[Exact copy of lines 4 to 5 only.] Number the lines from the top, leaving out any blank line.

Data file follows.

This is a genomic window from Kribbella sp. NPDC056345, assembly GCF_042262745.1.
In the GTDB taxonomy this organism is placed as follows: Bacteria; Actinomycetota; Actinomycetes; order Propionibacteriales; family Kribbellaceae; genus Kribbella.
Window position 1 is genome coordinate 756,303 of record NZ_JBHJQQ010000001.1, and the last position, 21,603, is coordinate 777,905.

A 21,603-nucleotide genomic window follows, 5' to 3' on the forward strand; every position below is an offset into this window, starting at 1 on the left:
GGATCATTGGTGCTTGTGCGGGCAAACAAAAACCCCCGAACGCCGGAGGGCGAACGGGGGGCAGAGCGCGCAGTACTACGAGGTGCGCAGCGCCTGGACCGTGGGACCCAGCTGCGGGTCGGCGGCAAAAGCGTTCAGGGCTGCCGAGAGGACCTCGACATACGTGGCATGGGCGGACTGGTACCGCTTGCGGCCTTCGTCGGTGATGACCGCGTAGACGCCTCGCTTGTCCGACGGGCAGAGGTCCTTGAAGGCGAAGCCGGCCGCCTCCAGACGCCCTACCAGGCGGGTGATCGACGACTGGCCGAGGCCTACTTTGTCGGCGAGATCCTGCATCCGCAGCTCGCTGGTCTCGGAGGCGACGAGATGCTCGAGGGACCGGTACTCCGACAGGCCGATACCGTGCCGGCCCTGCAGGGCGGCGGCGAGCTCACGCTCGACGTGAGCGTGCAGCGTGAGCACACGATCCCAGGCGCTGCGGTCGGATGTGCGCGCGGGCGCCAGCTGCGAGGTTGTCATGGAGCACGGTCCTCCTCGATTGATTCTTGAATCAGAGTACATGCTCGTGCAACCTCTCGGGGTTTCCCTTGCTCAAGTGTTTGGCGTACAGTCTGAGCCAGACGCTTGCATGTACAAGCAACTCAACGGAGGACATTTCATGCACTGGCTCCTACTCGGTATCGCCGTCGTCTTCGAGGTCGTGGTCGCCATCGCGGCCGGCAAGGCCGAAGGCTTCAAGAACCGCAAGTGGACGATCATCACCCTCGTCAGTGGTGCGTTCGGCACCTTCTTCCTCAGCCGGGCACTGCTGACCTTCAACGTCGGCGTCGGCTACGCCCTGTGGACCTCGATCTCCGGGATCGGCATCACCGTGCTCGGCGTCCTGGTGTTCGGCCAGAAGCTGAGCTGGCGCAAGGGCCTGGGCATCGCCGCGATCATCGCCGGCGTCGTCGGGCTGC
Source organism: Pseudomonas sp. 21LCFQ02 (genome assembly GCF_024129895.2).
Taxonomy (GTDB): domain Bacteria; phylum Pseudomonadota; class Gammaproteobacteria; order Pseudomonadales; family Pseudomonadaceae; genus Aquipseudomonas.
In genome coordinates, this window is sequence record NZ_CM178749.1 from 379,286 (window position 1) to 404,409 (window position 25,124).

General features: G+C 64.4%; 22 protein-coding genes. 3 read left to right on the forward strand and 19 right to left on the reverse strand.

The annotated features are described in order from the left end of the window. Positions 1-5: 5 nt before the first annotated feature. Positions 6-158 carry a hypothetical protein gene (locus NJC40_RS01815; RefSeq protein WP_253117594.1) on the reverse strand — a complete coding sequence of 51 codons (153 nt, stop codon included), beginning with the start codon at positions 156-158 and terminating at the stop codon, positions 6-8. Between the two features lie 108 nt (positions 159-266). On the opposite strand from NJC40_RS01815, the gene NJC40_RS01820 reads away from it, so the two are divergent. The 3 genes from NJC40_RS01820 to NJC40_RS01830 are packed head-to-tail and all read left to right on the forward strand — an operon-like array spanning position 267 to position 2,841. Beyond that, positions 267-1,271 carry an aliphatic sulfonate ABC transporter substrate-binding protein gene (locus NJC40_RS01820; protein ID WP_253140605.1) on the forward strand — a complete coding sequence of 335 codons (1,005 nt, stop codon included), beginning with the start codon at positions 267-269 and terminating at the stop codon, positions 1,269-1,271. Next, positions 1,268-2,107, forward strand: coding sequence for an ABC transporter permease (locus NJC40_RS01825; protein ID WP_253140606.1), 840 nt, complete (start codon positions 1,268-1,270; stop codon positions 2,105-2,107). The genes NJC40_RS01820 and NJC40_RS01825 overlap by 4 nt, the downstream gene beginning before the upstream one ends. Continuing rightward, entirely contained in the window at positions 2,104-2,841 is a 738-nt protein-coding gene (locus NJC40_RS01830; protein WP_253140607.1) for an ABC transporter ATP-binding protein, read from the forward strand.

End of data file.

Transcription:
A 21,603-nucleotide genomic window follows, 5' to 3' on the forward strand; every position below is an offset into this window, starting at 1 on the left:
GGATCATTGGTGCTTGTGCGGGCAAACAAAAACCCCCGAACGCCGGAGGGCGAACGGGGGGCAGAGCGCGCAGTACTACGAGGTGCGCAGCGCCTGGACCGTGGGACCCAGCTGCGGGTCGGCGGCAAAAGCGTTCAGGGCTGCCGAGAGGACCTCGACATACGTGGCATGGGCGGACTGGTACCGCTTGCGGCCTTCGTCGGTGATGACCGCGTAGACGCCTCGCTTGTCCGACGGGCAGAGGTCCTTGAAGGCGAAGCCGGCCGCCTCCAGACGCCCTACCAGGCGGGTGATCGACGACTGGCCGAGGCCTACTTTGTCGGCGAGATCCTGCATCCGCAGCTCGCTGGTCTCGGAGGCGACGAGATGCTCGAGGGACCGGTACTCCGACAGGCCGATACCGTGCCGGCCCTGCAGGGCGGCGGCGAGCTCACGCTCGACGTGAGCGTGCAGCGTGAGCACACGATCCCAGGCGCTGCGGTCGGATGTGCGCGCGGGCGCCAGCTGCGAGGTTGTCATGGAGCACGGTCCTCCTCGATTGATTCTTGAATCAGAGTACATGCTCGTGCAACCTCTCGGGGTTTCCCTTGCTCAAGTGTTTGGCGTACAGTCTGAGCCAGACGCTTGCATGTACAAGCAACTCAACGGAGGACATTTCATGCACTGGCTCCTACTCGGTATCGCCGTCGTCTTCGAGGTCGTGGTCGCCATCGCGGCCGGCAAGGCCGAAGGCTTCAAGAACCGCAAGTGGACGATCATCACCCTCGTCAGTGGTGCGTTCGGCACCTTCTTCCTCAGCCGGGCACTGCTGACCTTCAACGTCGGCGTCGGCTACGCCCTGTGGACCTCGATCTCCGGGATCGGCATCACCGTGCTCGGCGTCCTGGTGTTCGGCCAGAAGCTGAGCTGGCGCAAGGGCCTGGGCATCGCCGCGATCATCGCCGGCGTCGTCGGGCTGC